PONG presents “Forever A LAN”

By Eric Koeppel:

I felt like I was on the set of some futuristic science fiction movie when I entered the Great Hall of the Memorial Student Center on the afternoon of Saturday, Feb. 8. A sea of glowing multicolored screens, cables running every which way and excited University of Wisconsin–Stout students sitting at rows of collapsible tables flooded the MSC’s largest venue. This was People’s Organization of Network Gaming’s “Forever A LAN,” the organization’s third and final LAN party of the school year.

It was 4 p.m. when I arrived—exactly 24 hours after the LAN party had begun. As with previous PONG LAN events, it was 48 hours of non-stop gaming from 4 p.m. Friday to 4 p.m. Sunday. There were plenty of game enthusiasts who were eager to express their passion for these LAN events; among them was Andy Uchytil, a fifth year Game Design and Development student.

“For the past five years I’ve been coming to these events,” Uchytil said, “and I’ll tell you one thing, they’ve gotten a lot bigger since they first started.

“There are people who like to bring their TVs and their consoles with them. Some people like to bring their desk tops and other people like to just bring their laptops,” he said. “It’s a great time either way.”

“According to Org Sync, between the first week of school and our first meeting we gained over a hundred members,” said PONG Promoter Hannah Smithson. “We were actually able to hold a LAN party last semester with 300 spots and we almost filled all of them.”

“An immense amount of work definitely goes into it,” Smithson continued, “especially with picking out the dates. We have the Great Hall for 48 hours at a time and it is a particular challenge due to rapid growth. We have to keep in mind power and Internet availability and we have to fill the 48 hours with a lot of different events to keep people here.”

Smithson’s main job for PONG is to promote their LAN parties.

“In the past it has just been a position where we create the posters and put them around campus, but I use some of my connections as a campus tour guide to directly recruit incoming freshmen,” Smithson said.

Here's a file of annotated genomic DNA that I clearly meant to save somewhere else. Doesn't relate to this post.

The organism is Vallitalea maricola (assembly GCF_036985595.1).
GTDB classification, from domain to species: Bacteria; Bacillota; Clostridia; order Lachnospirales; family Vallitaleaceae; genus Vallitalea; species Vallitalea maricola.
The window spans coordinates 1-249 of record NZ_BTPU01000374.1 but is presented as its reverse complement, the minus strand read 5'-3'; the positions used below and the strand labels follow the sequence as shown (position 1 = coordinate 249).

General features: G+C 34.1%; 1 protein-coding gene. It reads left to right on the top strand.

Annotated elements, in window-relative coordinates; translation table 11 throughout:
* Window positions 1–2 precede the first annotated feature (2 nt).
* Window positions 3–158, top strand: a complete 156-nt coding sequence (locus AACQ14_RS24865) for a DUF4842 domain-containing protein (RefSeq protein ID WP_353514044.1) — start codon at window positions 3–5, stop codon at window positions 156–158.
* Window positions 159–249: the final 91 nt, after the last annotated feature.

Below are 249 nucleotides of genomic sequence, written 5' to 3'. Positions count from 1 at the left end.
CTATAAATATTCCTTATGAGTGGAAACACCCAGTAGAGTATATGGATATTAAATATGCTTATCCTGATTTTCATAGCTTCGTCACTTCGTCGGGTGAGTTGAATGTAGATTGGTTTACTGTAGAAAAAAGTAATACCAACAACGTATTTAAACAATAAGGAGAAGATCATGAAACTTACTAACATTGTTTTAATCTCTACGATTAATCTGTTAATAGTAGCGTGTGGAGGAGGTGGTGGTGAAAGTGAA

Among the freshmen at this LAN was Ben Malone, a Game Design and Development student who has been to all three LANs this school year.

“I was here last night until around 2 a.m. and I came back here today at 1 p.m.,” said Malone. “I know people who are staying up the whole time, but I think they’re a little crazy. I couldn’t do that.”

Malone’s go-to LAN party game is League of Legends, a multiplayer battle arena game that often gets quite competitive. The previous night he was participating in one of the many tournaments PONG had set up for the LAN and his team made it to the semifinals.

“For League of Legends tournaments you have a team of five people, so we will all just play together and practice before the tournament,” Malone said. “The tournaments vary, but League of Legends is the biggest one, so they have brackets for all of the teams. When each team plays each other, they do best of three games. Each game takes about 40 minutes on average.”

For every LAN, PONG puts together a set of prizes to give away to tournament champions.

“This time we are giving away games, a horse mask and glass goblets that were engraved with the PONG logo,” said Smithson.

But not every LAN participant is there to compete, said Jonathan Nelson, a senior in the Applied Mathematics and Computer Science program.

“It really depends on the game and the group of people who enjoy the game; each one is different,” Nelson said. “We actually have both a casual and a really competitive Super Smash Bros. tournament. They have two of those because there are some people who are really good at Smash Bros. and play really competitively, but there are those who aren’t as competitive.”

There were many ways that the LAN participants said they prepare for these events, but by far the most popular response was to make sure that you have nothing going on during those 48 hours.

“To prepare for a LAN, I first get my homework load done,” Nelson laughed. “That’s step one. Step two is to basically try to get my schedule so I can be here as much as I want. Sometimes that doesn’t work out though, so I have to improvise.”

“Once or twice I’ve done it where I pretty much spend all of Friday night and Saturday here and then take a 6-hour nap Saturday night and finish the last 8 hours of the LAN.”

For some participants, like Smithson who is a double major in Apparel Design and Business Administration, it becomes a balancing act between schoolwork and gaming.

“Today has been my homework day,” Smithon said, “but I just started to play World of Warcraft. I started at the beginning of winter break, so it’s fun to get into a new game like that with a lot of friends. It’s not something that I would necessarily play on my own, but the feeling of comradery and working together for this common goal with a bunch of friends really makes it a whole new kind of experience.”

“The main thing is you are with a bunch of people who share a common interest,” Uchytil added. “It is a lot more satisfactory to be able to play with a group of people that you can physically see. You get more human interaction.”

For more information on PONG visit pong.uwstout.edu or attend one of their meetings, which are held every other Tuesday at 7 p.m. in the Maplewood room in the MSC.

 

 

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